In the words of Tariq Rauf, Head of the IAEA’s Verification and Security Policy Coordination Section, the setting up of a nuclear fuel bank under international safeguards “is an either/or situation, if we don’t make it work, then we must prepare to live in a world where dozens of countries have the capability and key ingredients to make nuclear weapons." (8)

Conclusion

The international community faces a dilemma. If global warming increases and the world population continues to grow, a massive number of people will die from diseases and food shortages among other things. If nuclear power is used to reduce global warming, the increased worldwide availability of plutonium will increase the risk that nuclear weapons will spread far and wide and the probability of nuclear wars will considerably increase. A world of many nuclear powers would be one of nuclear anarchy and very difficult to manage (9).

Can the world solve this dilemma? Can the world’s energy demands be met without a significant reliance on nuclear energy? Can sufficient non-nuclear energy be produced to avoid a disastrous increase in the global temperature? If so, how? Only time will tell.

References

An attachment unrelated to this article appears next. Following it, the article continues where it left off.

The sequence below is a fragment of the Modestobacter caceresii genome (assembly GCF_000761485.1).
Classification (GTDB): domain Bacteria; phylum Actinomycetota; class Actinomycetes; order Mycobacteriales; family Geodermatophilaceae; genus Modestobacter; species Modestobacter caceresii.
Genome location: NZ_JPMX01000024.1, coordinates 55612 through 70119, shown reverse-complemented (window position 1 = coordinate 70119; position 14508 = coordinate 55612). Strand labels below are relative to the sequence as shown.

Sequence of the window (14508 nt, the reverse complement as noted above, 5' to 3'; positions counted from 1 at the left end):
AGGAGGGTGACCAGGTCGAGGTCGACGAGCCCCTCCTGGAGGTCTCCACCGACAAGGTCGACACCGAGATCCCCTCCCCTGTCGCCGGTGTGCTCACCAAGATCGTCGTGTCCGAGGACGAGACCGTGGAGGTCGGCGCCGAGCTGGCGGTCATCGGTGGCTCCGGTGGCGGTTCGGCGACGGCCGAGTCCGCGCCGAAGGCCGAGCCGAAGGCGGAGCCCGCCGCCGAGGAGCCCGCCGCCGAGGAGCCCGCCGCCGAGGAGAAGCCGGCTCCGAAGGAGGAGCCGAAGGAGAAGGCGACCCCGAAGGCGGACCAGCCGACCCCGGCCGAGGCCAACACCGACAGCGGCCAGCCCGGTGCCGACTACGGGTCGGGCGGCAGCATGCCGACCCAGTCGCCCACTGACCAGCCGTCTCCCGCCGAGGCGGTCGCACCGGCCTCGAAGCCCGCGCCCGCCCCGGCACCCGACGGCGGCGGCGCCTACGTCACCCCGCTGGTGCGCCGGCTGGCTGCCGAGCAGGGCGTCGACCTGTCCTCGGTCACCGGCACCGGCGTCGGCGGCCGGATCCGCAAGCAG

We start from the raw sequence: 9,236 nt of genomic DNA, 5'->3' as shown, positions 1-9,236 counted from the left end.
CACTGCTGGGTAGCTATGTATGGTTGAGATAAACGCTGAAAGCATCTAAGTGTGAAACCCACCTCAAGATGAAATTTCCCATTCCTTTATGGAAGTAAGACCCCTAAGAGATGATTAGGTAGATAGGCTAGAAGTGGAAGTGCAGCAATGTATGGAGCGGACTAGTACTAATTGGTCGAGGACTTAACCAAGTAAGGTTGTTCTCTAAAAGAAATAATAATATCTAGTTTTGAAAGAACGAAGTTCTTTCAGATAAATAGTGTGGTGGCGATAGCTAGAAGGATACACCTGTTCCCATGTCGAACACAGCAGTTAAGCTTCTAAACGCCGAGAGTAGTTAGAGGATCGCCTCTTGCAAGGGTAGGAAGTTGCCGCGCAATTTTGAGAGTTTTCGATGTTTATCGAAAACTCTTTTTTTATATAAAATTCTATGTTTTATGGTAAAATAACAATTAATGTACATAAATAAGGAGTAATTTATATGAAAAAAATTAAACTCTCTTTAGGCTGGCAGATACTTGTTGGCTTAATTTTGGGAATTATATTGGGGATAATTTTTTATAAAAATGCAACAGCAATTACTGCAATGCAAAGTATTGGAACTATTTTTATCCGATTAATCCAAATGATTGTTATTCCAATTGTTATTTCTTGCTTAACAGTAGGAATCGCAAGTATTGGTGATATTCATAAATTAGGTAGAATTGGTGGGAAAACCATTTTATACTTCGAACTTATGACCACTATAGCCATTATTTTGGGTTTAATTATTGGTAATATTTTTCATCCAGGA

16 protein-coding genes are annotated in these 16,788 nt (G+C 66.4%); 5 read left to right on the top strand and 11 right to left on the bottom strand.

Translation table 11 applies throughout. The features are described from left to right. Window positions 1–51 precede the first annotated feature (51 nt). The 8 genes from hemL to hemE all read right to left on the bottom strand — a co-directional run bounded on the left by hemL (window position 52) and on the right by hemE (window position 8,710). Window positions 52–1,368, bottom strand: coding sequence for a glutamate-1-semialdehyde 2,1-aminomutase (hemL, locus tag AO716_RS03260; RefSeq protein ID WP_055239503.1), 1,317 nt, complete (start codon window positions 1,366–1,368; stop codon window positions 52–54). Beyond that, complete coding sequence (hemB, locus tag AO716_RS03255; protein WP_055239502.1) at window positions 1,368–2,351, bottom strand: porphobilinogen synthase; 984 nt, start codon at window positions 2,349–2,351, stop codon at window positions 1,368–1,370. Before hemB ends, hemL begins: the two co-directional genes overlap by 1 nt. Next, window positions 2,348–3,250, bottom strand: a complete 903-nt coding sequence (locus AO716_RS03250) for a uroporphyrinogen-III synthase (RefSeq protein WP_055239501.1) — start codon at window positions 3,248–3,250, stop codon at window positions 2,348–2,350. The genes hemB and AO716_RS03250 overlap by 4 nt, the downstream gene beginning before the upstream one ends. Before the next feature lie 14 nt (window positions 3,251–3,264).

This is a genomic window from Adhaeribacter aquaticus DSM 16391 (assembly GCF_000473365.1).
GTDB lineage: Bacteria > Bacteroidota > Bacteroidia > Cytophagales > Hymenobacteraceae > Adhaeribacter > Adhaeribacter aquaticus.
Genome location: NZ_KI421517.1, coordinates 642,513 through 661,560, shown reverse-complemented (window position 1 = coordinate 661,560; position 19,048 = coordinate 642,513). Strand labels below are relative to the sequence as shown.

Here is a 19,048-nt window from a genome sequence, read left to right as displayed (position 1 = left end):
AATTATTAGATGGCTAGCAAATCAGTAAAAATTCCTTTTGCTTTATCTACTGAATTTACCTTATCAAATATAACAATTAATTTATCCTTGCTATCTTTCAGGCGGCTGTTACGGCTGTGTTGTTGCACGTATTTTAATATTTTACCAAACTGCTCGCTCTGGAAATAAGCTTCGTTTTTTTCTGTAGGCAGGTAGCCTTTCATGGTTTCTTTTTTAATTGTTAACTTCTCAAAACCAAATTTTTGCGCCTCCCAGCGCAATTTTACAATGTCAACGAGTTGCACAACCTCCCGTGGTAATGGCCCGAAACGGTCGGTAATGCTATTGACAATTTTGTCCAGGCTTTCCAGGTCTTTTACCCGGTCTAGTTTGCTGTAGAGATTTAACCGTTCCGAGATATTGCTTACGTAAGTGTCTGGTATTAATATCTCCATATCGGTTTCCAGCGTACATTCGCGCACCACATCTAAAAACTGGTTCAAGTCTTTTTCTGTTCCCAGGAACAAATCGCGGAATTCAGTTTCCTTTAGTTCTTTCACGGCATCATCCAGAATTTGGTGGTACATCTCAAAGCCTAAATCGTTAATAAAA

1. SMP closure – latest news, NDA Statement on Future of the Sellafield MOX Plant, 3 August 2011 www.sellafieldsites.com/news/2011-08-03/smp…

2. Fissile Material – International Panel on Fissile Materials, By Mycle Schneider, 3 August 2011 www.fissilematerials.org/blog/

3. Jan Willem Storm van Leeuwen, “Energy Lifecycle of Nuclear Power”,

www.nuclearinfo.net/Nuclearpower/WebHomeEnergyLifecycleOfNuclear_Power

and

Jan Willem Storm van Leeuwen, “Into the Unknown, fuelling civil nuclear power?”, in Frank Barnaby and James Kemp (eds.) “Secure Energy; Civil Nuclear Power, Security and Global Warming”, Oxford Research Group, London, March 2007.

4. W.J.Nuttall, “Nuclear Renaissance; Technologies and Policies for the Future of Nuclear Power”, Institute of Physics Publishing, Bristol and Philadelphia, 2005.

5. World Nuclear Association, Mixed Oxide Fuel, MOX, the production of nuclear fuel from reprocessed plutonium www.world-nuclear.org/info/inf29.html

6. Stockholm International Peace Research Institute (SIPRI), Armaments, Disarmament and International Security, SIPRI yearbook 2010 Oxford University Press, 2010, table 8A, Global Stocks of Separated Plutonium 2009, p 369.

7. International Atomic Energy Agency, International Fuel Bank, www.iaea.org/NewsCenter/PressReleases/2006/prn200615.html

8. IAEA seeks guarantees of nuclear fuel, www.iaea.org/NewsCenter/PressReleases/2006/prn200615.html

9. Ken Booth, “New Dimensions of Security and International Organizations”, paper given at an international symposium in June 2007 organised by the Turkish General Staff. www.aber.ac.uk/interpol/en/research/DDMI/research_trust_building_workshops.html

 
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About the Author 

Charles F Barnaby
Frank Barnaby, a nuclear physicist, worked at the: Atomic Weapons Research Establishment, Aldermaston (1951-57); University College, London